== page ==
Hold off on the sexy training splits of celebrities and your favorite pro bodybuilders.

Now Forget About Weeks!

Hopefully that clears up why most people think about training in weeks; a week is a nice and convenient way to package and structure a training routine…but that is where it should end! Now forget about how many days per week you’re going to train and start thinking about how many days per month you’re going to train. Let’s say you’re on a 4 day per week upper/lower split, if you don’t miss one day for the entire month you would be training approximately 17.4 days each month (on average). So round up to 18 and make that your target. Now your goal is to train 18 days per month using your same upper/lower split. Sound strange? In the end, your body won’t know the difference*…but there’s a good chance your mind will!

Training Days Conversion Table

Days/week

Days/month

2 days/week 9 days/month
3 days/week 13 days/month
4 days/week 17-18 days/month
5 days/week 22 days/month
6 days/week 26 days/month

*obviously try your best to not stack all training days in a row or you will surely overtrain!

The Beauty of The Month

Muscle Beach Girl

Thinking about training days per month instead of days per week has a few key advantages. For one, you’ll be less likely to think it’s the end of the world during a busy week where you couldn’t get to the gym on Monday to do your Monday workout. You’ve still got plenty of other days to get back on the horse. More importantly, a month is a bigger commitment than a week, and when you’re after results, you need to stop thinking about the short-game. In essence, thinking of training in days per month is more flexible, equally effective in the short run, and more effective in the long run. Not convinced yet?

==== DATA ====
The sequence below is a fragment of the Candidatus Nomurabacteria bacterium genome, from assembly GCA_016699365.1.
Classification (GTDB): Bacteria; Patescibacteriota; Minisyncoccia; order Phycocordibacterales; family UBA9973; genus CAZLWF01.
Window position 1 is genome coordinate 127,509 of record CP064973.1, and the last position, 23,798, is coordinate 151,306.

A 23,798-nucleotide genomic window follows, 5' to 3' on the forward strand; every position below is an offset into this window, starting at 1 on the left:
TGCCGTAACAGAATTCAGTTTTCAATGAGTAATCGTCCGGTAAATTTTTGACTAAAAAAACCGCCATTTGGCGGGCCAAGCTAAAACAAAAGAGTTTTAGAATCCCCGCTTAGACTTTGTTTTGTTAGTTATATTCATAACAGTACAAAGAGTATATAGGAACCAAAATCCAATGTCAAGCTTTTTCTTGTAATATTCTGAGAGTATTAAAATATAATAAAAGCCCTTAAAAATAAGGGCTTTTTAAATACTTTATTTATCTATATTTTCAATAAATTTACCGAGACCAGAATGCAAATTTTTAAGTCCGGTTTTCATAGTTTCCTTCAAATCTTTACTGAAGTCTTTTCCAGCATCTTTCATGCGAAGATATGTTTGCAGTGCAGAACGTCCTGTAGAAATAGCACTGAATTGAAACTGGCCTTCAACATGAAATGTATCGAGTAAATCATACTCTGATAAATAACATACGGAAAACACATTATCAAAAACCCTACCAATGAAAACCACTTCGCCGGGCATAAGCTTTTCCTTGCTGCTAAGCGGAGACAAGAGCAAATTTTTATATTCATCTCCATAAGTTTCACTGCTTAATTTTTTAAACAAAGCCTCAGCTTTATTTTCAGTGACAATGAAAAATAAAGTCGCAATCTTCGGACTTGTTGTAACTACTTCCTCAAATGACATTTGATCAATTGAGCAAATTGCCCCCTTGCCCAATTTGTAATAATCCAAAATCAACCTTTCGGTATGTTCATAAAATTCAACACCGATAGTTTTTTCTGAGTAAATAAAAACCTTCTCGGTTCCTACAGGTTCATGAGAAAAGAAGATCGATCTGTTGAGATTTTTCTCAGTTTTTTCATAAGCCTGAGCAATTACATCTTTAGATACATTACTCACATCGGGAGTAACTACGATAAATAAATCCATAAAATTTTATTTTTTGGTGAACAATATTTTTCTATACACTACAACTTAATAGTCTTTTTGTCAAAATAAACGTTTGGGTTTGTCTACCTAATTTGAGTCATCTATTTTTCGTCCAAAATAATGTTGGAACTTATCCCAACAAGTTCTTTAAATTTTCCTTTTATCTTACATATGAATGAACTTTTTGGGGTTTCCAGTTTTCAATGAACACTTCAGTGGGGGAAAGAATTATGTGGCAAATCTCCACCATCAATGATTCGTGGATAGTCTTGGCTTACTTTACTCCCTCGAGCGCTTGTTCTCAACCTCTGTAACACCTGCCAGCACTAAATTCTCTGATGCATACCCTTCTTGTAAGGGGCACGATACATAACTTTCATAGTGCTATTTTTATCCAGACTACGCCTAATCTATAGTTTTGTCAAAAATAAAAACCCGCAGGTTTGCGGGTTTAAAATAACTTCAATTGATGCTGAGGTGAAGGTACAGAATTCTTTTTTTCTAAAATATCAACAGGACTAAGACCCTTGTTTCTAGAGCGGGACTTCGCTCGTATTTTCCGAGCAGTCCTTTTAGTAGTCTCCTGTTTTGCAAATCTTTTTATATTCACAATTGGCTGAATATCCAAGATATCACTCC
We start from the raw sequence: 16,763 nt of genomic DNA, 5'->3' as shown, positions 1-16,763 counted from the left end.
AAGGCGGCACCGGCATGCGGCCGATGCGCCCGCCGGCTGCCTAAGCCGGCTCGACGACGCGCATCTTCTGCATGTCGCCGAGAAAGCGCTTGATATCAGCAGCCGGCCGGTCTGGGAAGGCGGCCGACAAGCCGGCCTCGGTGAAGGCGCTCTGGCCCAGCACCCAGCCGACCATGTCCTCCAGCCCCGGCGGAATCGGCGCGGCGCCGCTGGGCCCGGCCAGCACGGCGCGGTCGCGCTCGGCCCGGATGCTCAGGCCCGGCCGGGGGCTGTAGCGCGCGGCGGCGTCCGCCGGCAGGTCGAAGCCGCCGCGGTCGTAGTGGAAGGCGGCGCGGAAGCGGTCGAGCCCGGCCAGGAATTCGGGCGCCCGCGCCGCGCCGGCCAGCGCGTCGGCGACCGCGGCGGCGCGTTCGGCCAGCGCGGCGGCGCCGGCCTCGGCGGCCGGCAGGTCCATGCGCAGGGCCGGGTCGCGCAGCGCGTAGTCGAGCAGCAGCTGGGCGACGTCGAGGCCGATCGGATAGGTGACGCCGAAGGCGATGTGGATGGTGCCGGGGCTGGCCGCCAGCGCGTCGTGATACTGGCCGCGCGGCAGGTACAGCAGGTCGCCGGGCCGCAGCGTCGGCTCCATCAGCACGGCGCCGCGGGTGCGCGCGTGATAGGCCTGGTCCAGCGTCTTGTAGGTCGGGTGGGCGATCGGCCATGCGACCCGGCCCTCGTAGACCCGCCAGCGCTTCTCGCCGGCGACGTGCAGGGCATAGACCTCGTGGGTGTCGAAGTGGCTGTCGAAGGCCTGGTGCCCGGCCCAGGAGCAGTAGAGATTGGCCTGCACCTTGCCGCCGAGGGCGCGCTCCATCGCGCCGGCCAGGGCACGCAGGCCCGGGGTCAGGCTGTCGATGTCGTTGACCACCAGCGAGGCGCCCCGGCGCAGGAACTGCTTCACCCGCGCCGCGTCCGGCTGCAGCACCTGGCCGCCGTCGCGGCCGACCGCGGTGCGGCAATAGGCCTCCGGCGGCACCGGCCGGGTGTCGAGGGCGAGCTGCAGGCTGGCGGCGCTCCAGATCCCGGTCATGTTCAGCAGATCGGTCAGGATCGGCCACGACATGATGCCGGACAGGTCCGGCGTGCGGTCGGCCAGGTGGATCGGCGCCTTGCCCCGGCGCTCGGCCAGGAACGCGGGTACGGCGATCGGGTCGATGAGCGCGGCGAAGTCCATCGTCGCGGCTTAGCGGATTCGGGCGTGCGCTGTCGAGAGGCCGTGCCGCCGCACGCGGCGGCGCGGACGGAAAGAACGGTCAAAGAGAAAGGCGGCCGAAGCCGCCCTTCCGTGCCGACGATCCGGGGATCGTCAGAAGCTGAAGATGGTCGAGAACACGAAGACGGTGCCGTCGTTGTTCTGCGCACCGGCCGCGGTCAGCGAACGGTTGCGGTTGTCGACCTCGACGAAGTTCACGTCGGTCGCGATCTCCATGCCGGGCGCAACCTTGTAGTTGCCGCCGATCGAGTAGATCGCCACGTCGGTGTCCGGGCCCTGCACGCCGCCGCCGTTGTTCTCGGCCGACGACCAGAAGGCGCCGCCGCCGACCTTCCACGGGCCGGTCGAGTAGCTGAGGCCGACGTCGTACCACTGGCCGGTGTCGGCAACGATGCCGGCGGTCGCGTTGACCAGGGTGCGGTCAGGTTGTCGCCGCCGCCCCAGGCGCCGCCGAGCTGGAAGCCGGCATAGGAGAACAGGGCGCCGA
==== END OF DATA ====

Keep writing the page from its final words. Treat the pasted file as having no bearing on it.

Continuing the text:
Short of being on complete bed rest, one week isn’t going to make or break anyone’s fitness. Missing one week won’t make your muscles vanish into thin air, and training all 7 days for one week won’t suddenly make you a stud, so don’t get hung up on how many days you plan on training this week and start thinking of a period of time that makes more of a difference. Yes, a year would be more ideal than a month, but don’t bite off more than you can chew. A month is a nice balance between neither being too short nor too long.

In Summary  

Don Howorth-Frank Zane-Chet Yorton

 

I didn’t make the rules, but over the years I’ve learned a thing or two about how to play by them. Consistency is the name of the game when it comes to results. You can deny it all you want and try all the quick fixes and empty promises of effortless results to your heart’s content, but in the end the same message will be waiting for you; there’s simply no substitute for sensible and consistent training. Think of this as a mystery book where you get to choose different paths with alternate endings, only in this case you already know which path will lead to the best result; the consistent path. Now I’m not suggesting this path is easy, it isn’t, but neither is the alternative.

Off to the gym,

TRU